Pass Gateway to Fun for ASD Families

Photo | Submitted The Happiest Place on Earth is a go-to vacation because of their wonderful disability policy.

Photo | Submitted
The Happiest Place on Earth is a go-to vacation because of their wonderful disability policy.

Over spring break our family visited Disney World. The Happiest Place on Earth is a go-to vacation because of their wonderful disability policy. Between reserved Fastpasses and the Disability Access Service (DAS), we had our best experience in Orlando yet. While not having to wait for over two hours to get onto Slinky Dog Dash in Hollywood Studios would be awesome for anyone, for us it is a necessity. Disney’s understanding of how autism affects people and creating policies from that understanding is a game changer.

The prevalence rate for autism in the United States is 1 in 59, so when a venue, restaurant or vacation destination employs accommodations for people with autism or other disabilities, it’s just good business. There is so much to do in DC and surrounding areas in the summer, and while we don’t have Space Mountain, we have a lot of fabulous organizations who help make summer fun for everyone.

Six Flags America in Upper Marlboro offers an Attraction Access Pass, which allows guests and up to three other members of their party to access the ride through another entrance and avoid long lines. The first time requesting the pass, the family first go to Guest Services and present a note from a doctor that includes the practice address and the physician’s medical ID number. It’s not necessary for the letter to state the exact nature of the disability; in fact, it is illegal for any establishment to ask. The letter only needs to indicate that “the guest has a disability or other qualifying impairment under the Americans with Disabilities Act (ADA) and/or applicable state law that prevents the guest from waiting in a standard queue.” Guests then present the pass at the desired ride, and staff will give the party a return time at which point, the group will be able to board immediately.

Hershey Park also has an Accessibility Program, but it works differently. Upon arrival, guests should go to Hospitality Services to complete the Ride Accessibility Questionnaire. (You can also download and complete the form before you arrive in Hershey.) According to, “the responses to that Questionnaire will generate a Boarding Pass with a list of rides that guests can enjoy during their visit. The Boarding Pass will be linked to the enrolled guest with a photo taken the day of the visit.” The enrolled guest is given a yellow wristband that signifies fast track entry to park personnel.

Another popular trend in this area are sensory-friendly events. Many children and adults with autism have accompanying sensory aversions to large crowds, dark rooms and loud sounds that make enjoying a performance, movie or museum under typical circumstances very difficult. Smithsonian hosts monthly “Morning at the Museum” events as part of their accessibility program, which provides opportunities for guests to enjoy a particular museum before it opens to the public. The Kennedy Center also offers sensory friendly performances.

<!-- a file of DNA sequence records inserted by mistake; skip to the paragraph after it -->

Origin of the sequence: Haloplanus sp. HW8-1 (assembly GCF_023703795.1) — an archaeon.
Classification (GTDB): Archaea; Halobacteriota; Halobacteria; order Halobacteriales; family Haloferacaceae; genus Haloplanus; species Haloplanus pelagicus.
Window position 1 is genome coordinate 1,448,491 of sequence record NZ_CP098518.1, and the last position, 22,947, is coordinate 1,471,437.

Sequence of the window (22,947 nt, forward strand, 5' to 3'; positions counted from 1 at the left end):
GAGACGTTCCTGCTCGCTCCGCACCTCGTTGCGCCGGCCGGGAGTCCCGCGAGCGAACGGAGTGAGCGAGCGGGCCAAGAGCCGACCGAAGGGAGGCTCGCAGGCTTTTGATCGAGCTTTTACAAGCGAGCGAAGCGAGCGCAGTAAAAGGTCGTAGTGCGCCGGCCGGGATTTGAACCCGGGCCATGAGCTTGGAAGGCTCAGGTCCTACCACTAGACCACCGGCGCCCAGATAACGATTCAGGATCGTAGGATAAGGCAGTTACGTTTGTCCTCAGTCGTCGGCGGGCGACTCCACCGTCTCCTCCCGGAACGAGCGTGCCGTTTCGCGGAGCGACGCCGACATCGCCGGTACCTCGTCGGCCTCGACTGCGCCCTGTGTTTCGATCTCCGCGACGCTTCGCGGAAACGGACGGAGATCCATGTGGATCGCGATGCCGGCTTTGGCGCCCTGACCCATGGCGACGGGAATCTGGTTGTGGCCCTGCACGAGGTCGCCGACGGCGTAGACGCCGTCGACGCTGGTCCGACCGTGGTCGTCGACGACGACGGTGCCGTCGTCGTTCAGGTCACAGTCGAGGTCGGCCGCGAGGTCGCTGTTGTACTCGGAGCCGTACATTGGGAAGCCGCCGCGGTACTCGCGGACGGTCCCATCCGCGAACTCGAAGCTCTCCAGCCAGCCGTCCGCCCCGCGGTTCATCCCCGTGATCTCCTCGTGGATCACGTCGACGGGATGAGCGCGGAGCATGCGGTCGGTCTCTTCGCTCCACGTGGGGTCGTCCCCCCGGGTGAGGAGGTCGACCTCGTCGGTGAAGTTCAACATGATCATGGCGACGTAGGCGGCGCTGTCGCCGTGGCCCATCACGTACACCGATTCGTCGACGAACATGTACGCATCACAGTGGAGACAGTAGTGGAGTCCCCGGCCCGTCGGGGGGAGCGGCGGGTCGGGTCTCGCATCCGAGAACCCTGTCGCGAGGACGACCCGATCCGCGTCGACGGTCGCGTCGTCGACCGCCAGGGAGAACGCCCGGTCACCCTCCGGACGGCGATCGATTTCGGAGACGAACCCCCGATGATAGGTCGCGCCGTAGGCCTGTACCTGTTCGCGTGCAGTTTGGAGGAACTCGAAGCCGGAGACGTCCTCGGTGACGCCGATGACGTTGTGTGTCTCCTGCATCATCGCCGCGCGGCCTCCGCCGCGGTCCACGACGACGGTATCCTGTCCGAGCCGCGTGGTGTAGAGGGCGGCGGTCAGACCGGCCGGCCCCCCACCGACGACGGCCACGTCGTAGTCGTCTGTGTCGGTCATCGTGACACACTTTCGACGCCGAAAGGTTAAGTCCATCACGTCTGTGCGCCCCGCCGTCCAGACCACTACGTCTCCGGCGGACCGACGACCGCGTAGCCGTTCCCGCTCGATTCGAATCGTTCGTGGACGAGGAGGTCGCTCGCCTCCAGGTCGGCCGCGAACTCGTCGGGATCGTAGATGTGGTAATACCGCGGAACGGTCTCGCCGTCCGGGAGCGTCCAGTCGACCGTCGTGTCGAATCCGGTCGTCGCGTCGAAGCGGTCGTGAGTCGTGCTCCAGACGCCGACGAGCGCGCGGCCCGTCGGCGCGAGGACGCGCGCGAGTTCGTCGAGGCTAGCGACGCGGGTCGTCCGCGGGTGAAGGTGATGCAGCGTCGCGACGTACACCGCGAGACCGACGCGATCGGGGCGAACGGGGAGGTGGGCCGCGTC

Whitney Ellenby, a Montgomery County autism mom and author of the book, “Autism Uncensored: Pulling Back the Curtain,” organizes special monthly events for families who have a child with autism. Autism Ambassadors arose from Ellenby’s personal mission to give families in the autism community “a room of our own where our kids of all ages could play on their own terms without concern for public reaction or judgment, equally important for siblings and parents to remember we’re not alone.” Ellenby remembers when her son Zack was young, she often felt “isolated and judged” for her son’s behaviors. The program, which Ellenby runs on her own, has been going strong for 10 years and includes events at movie theaters, trampoline parks, indoor and outdoor pools, and splash parks. Each event costs only $10 per child to participate and admission is free for parents and aides.

Several years ago, Walt Disney World had to rework their disability policy after they discovered that unethical travel agencies were arranging for disabled people to pose as family members in order for vacationers to bypass long queues. It took some  time for Disney World to figure out the nuances of accommodating families who need support and minimize opportunities for  abuse, but the DAS worked wonderfully for us. (Guests with a DAS pass are given return times for rides, allowing families to  enjoy other parts of the parks instead of standing in line.) It’s important to understand that Disney World not only makes the rides, the shows and the restaurants accessible for families like ours, but it makes our vacation as close to typical as possible. Our two daughters have different needs. Grace loves the beach. Rory hates the beach. It’s hot, the sand is unpleasant, the ocean roar is too loud and the Wi-Fi stinks. Disney World is something that we can enjoy as a family of four. At Disney World, and at other places that understand autism, we don’t have to divide and conquer. Each parent doesn’t have to take one kid and spend the days differently. We have fun and make memories together as a foursome. Next time you are out, and you see someone getting some extra pixie dust, remember that for that family without the help from Tinkerbell, that experience wouldn’t even be possible.